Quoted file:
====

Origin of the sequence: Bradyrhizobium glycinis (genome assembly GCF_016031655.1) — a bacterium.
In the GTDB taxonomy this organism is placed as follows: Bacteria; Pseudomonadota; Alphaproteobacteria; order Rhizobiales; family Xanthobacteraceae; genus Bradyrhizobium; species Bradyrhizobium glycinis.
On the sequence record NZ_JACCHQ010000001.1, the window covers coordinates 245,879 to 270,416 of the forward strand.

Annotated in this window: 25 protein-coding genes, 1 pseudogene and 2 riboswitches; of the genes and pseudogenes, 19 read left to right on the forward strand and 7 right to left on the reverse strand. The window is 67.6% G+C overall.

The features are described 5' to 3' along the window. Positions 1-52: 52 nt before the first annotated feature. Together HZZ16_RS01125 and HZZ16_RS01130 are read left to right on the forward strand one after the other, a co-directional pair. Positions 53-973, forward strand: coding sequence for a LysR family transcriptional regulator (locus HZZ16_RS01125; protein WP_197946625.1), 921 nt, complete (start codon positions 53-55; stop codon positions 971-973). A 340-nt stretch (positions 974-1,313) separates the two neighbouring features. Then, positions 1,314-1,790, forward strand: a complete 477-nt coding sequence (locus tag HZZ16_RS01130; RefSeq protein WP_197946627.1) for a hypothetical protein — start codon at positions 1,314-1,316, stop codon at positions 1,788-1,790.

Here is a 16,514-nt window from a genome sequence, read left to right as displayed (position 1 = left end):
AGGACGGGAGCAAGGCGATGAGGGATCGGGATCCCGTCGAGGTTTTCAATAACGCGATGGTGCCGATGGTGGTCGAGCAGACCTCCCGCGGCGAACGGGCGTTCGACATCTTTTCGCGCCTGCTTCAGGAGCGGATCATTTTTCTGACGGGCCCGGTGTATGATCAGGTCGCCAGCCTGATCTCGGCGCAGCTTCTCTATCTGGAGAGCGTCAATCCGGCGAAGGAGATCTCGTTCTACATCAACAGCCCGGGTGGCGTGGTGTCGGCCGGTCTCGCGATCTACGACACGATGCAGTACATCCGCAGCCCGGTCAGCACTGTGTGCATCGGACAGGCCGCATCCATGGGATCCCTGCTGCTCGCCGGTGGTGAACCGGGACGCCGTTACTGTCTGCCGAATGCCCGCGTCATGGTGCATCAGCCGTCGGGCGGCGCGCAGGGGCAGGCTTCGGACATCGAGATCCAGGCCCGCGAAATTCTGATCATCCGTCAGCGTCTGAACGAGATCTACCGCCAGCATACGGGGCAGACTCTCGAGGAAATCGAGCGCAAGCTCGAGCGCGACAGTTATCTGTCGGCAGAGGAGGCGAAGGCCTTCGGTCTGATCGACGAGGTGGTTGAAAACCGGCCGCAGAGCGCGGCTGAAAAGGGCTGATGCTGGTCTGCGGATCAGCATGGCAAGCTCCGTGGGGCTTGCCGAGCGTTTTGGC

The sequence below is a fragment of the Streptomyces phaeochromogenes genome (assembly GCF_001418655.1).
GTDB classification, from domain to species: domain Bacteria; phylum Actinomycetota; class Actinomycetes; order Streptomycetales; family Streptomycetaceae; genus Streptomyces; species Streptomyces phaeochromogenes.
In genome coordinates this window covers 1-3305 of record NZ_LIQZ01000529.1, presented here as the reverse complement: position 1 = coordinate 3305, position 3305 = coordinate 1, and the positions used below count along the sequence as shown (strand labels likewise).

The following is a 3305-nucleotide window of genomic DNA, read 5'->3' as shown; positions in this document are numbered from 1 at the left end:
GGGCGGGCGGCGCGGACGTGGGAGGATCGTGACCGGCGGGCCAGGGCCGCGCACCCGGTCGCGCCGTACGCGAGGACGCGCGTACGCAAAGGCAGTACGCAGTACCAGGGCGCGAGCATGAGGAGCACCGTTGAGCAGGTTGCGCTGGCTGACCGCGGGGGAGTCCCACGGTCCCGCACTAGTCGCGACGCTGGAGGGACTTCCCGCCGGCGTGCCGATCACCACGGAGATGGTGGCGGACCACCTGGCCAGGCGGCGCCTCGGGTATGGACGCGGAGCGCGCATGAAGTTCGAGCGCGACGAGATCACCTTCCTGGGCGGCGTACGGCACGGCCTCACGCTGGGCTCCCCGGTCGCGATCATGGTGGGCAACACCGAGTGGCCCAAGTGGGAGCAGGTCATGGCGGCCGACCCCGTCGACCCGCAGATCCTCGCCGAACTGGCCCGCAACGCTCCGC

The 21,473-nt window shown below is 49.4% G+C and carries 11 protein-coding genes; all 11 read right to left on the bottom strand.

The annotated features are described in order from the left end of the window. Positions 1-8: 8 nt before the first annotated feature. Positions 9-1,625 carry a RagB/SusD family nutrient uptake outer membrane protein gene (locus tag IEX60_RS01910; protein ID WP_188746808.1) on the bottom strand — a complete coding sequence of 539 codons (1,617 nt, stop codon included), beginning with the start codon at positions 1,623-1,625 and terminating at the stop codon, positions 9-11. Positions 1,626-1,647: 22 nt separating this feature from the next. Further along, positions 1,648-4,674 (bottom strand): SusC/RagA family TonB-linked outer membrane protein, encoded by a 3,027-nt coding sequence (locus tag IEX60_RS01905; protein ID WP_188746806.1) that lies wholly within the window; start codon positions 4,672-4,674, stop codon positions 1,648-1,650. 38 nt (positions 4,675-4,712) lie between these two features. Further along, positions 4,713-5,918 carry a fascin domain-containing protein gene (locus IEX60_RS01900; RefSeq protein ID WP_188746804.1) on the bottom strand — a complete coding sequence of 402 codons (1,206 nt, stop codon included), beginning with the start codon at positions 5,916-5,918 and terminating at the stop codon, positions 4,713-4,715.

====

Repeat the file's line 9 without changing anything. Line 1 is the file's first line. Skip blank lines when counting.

GTDB classification, from domain to species: domain Bacteria; phylum Actinomycetota; class Actinomycetes; order Streptomycetales; family Streptomycetaceae; genus Streptomyces; species Streptomyces phaeochromogenes.